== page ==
E a resposta abaixo fornece, também, pistas para as razões porque Portugal tratou os seus judeus como tratou, e, implicitamente, o preço que se pagou, e continua-se a pagar - sim, mesmo quatro séculos depois - por isso. Leitura recomendada na sua totalidade.
In recent decades, economists have been struggling to make use of the concept of human capital, often defined as the abilities, skills, knowledge, and dispositions that make for economic success. Yet those who use the term often assume that to conceptualize a phenomenon is a first step to manipulating it. And, indeed, “human-capital policy” is now much in fashion. But what if many of the abilities and dispositions in question are a product of history, capable of being understood and explained but not readily replicated?[...]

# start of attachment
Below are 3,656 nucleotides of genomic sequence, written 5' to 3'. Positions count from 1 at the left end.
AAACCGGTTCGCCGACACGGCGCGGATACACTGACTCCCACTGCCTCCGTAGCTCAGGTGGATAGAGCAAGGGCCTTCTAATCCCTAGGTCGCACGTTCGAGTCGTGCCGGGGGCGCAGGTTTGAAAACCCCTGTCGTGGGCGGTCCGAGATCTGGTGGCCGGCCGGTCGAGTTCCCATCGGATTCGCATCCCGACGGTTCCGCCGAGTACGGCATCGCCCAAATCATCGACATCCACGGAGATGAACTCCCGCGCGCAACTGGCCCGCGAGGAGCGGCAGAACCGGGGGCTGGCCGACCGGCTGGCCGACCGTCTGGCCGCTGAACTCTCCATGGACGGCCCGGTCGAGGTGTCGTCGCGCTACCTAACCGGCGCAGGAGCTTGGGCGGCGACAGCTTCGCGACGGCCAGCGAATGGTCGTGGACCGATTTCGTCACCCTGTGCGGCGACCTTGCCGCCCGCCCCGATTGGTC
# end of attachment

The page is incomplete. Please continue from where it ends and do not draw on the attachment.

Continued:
To the extent that human capital involves character traits and varieties of “know-how” that are transmitted within the realms of the family and the community, rather than by formal education, it becomes both methodologically elusive and difficult to manipulate by public policy. [....]
Such factors provide a sense of why attention to the history of Jews under capitalism helps us to understand capitalism more generally. It reminds us that much of success in a capitalist society is based on cultural and historical factors that produce qualities such as innovativeness, willingness to tolerate risk, and willingness to defer gratification through savings and education.
Exploring the economic history of the Jews also reminds us that groups that are disproportionately successful are met by different political reactions. Societies long oriented to economic dynamism tend to welcome the economically successful, viewing them as a source of mutual gains.
But cultures that tend to resent the economically successful – either as an affront to equality, or on the implicit assumption that the economic gains of some must be at the expense of others – tend to be more hostile toward Jews and given to conspiratorial theories to explain their economic success. Most societies lie somewhere along a spectrum between these two poles. [....]